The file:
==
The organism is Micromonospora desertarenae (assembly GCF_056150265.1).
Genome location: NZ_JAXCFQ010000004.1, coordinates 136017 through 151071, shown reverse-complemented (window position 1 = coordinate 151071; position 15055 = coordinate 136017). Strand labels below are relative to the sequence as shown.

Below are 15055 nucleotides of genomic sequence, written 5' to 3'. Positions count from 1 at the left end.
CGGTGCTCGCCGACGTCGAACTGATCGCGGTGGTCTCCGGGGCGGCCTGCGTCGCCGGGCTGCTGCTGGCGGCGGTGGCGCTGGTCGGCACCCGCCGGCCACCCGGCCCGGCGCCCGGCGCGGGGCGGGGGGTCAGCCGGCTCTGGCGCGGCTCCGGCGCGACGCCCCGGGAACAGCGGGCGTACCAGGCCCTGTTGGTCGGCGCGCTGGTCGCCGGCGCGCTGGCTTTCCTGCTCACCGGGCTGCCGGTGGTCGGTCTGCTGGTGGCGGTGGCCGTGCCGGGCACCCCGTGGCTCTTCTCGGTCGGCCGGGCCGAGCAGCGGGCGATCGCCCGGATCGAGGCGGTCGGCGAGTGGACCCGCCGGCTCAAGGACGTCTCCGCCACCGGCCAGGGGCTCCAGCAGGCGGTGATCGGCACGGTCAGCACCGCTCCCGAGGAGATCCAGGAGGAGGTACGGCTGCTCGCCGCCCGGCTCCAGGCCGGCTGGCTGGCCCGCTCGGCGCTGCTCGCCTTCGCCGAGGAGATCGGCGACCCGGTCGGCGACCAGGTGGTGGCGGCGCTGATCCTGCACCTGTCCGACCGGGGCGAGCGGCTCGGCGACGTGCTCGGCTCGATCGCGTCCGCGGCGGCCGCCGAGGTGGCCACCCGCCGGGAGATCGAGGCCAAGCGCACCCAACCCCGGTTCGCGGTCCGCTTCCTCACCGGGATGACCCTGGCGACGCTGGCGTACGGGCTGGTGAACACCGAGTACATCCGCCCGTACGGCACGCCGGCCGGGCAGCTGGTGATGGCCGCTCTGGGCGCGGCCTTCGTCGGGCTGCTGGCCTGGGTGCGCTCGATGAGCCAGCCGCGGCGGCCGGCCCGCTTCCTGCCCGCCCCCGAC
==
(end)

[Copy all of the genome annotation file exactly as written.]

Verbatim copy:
The organism is Micromonospora desertarenae (assembly GCF_056150265.1).
Genome location: NZ_JAXCFQ010000004.1, coordinates 136017 through 151071, shown reverse-complemented (window position 1 = coordinate 151071; position 15055 = coordinate 136017). Strand labels below are relative to the sequence as shown.

Below are 15055 nucleotides of genomic sequence, written 5' to 3'. Positions count from 1 at the left end.
CGGTGCTCGCCGACGTCGAACTGATCGCGGTGGTCTCCGGGGCGGCCTGCGTCGCCGGGCTGCTGCTGGCGGCGGTGGCGCTGGTCGGCACCCGCCGGCCACCCGGCCCGGCGCCCGGCGCGGGGCGGGGGGTCAGCCGGCTCTGGCGCGGCTCCGGCGCGACGCCCCGGGAACAGCGGGCGTACCAGGCCCTGTTGGTCGGCGCGCTGGTCGCCGGCGCGCTGGCTTTCCTGCTCACCGGGCTGCCGGTGGTCGGTCTGCTGGTGGCGGTGGCCGTGCCGGGCACCCCGTGGCTCTTCTCGGTCGGCCGGGCCGAGCAGCGGGCGATCGCCCGGATCGAGGCGGTCGGCGAGTGGACCCGCCGGCTCAAGGACGTCTCCGCCACCGGCCAGGGGCTCCAGCAGGCGGTGATCGGCACGGTCAGCACCGCTCCCGAGGAGATCCAGGAGGAGGTACGGCTGCTCGCCGCCCGGCTCCAGGCCGGCTGGCTGGCCCGCTCGGCGCTGCTCGCCTTCGCCGAGGAGATCGGCGACCCGGTCGGCGACCAGGTGGTGGCGGCGCTGATCCTGCACCTGTCCGACCGGGGCGAGCGGCTCGGCGACGTGCTCGGCTCGATCGCGTCCGCGGCGGCCGCCGAGGTGGCCACCCGCCGGGAGATCGAGGCCAAGCGCACCCAACCCCGGTTCGCGGTCCGCTTCCTCACCGGGATGACCCTGGCGACGCTGGCGTACGGGCTGGTGAACACCGAGTACATCCGCCCGTACGGCACGCCGGCCGGGCAGCTGGTGATGGCCGCTCTGGGCGCGGCCTTCGTCGGGCTGCTGGCCTGGGTGCGCTCGATGAGCCAGCCGCGGCGGCCGGCCCGCTTCCTGCCCGCCCCCGAC